miller's musings

    The seventh game of the Lakers-Kings series had a special feel.

    After six games, the teams knew each other. All of Lakers’ head coach Phil Jackson’s tricks had been used up and each team played great basketball. For a little while, the game was in sporting nirvana.

    The jerseys were secondary in importance to the poetry-in-motion of the Kings’ fastbreaking and Kobe jump shooting. Then this heart-rending sound started to reverberate throughout Arco Arena: clank, clank, clank. The Kings couldn’t hit a free-throw. The game’s veneer broke by the Kings’ inability to make the easiest shot in basketball. On their home court, the Kings had the hearts and souls of 20,000 fans screaming “”memes”” behind them, and they made only 16 of 30 free throws.

    How is this possible? It is unheard of for a professional team to shoot that poorly for a game. A number like that belongs to a high school team — to kids that are so tired when they get to the line, they can’t shoot the rock because they have no legs left.

    In contrast, the Lakers went 27-for-33 from the line and Shaquille O’Neal had four of those misses. They outscored the Kings by 13 points from the line. There is no way a team can expect to win when they have that kind of free throw differential. It is a testament to the will and heart of the boys from Sac-town that they were able to stay in the game.

    Clutch shooting and big defensive plays helped the Kings stay even with the Lakers through four quarters. But overtime was a different story when the Kings fell apart mentally and let the Lakers take the game (on some prime free throw shooting by O’Neal and Fisher). However, the overtime would not have been needed if the Kings managed to make 66 percent from the line — a poor showing on any night — but still good enough for a four-point victory for the Kings.

    Then there are the Lakers. Here I am talking about how the Kings should have won, how they had all the possibilities to win — not only in the seventh game but throughout the series — and in the end, the only reason they lost is because they missed free throws. Couldn’t the Lakers have done something to push the Kings towards elimination? Yes, they could have, but they didn’t so much push as step out of the way when the Kings went for the kill.

    As the game closed, the Lakers began to look a lot like Vlade Divac, goofy smile and all. Divac has this move he pulls on opposing centers: He lets them back him down, and then, when the man he is guarding lowers the shoulder and goes for the hoop, Vlade disappears. He just flits off across the lane while his man stumbles, falls, turns over the ball and generally looks like a fool, but it works.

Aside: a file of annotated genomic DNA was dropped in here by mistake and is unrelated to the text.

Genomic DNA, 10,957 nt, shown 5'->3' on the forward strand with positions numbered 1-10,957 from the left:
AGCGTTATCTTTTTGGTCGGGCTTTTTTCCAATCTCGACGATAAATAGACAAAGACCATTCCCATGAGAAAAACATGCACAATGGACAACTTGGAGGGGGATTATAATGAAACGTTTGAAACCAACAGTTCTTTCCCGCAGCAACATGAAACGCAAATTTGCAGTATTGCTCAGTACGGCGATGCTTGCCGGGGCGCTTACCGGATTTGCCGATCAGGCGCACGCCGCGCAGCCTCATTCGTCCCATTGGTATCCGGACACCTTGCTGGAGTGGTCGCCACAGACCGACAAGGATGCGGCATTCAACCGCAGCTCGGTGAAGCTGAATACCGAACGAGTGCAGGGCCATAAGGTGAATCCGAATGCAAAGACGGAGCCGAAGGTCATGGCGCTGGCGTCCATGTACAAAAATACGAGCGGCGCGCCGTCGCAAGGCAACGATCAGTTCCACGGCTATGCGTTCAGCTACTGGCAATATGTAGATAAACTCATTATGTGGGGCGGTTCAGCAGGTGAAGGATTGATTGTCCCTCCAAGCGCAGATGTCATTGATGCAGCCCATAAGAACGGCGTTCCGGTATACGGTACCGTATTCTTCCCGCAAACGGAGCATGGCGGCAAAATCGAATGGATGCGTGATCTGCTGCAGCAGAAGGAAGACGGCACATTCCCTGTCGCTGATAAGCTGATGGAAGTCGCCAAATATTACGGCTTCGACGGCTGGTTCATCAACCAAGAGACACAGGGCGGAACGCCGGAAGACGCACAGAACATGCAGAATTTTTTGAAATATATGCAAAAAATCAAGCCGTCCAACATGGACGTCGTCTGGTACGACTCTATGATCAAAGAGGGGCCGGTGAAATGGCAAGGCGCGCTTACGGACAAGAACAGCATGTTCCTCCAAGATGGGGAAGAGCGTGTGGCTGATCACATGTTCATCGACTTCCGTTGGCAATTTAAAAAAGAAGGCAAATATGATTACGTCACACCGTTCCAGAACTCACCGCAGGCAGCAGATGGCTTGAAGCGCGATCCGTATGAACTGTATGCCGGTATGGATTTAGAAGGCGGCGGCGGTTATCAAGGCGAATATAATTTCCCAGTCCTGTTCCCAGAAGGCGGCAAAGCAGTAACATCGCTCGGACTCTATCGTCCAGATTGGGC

Vlade does this at least once or twice a game; it is one of the reasons the Kings were able to contain Shaq for the first five games of the series and it is what the Lakers did in the fourth quarter of game seven.

    During the fourth quarter, Kobe didn’t score a point, Fox cooled down and the only player who was doing anything was Superman himself: Shaq. They just slipped away and let the Kings stumble and fall (i.e., Peja and Christie getting nothing but air from beyond the arc).

    This is certainly a way to win, and anything that gets the “”W”” is acceptable, right? But isn’t there a difference between playing to win and playing not to lose, even if the results at the end of the day are the same? The Lakers played this series not to lose, while the Kings played to win. Sacramento came up short, but in their hearts they know they gave it everything they had and came up short. Hell, they probably had the same thoughts of failure flashing through their heads I did every time I lofted an 18-footer as a freshman in high school, but they still tried.

    The Lakers never played to win — never tried. It took them till the fourth quarter to realize that the Kings wanted the finals so bad that their whole mind, body and soul was focused on winning and playing the best that they could. It is a testament to the strength of the Lakers that they were able to play this way and still win. But do you think the Kings are going to fall for the same disappearing act twice? Do you think they are even going to let the series get to seven games with a healthy Peja sinking his silky J from downtown?

    The Lakers better start playing with some heart, because there is no way the Kings are going to hit only 50 percent of their free throws again. The Lakers are probably sitting on their dairy-aires right now thinking about why — when they have arguably the two best players in the game — they played not to lose. Instead, Kobe has once again smirked his way into the NBA finals.

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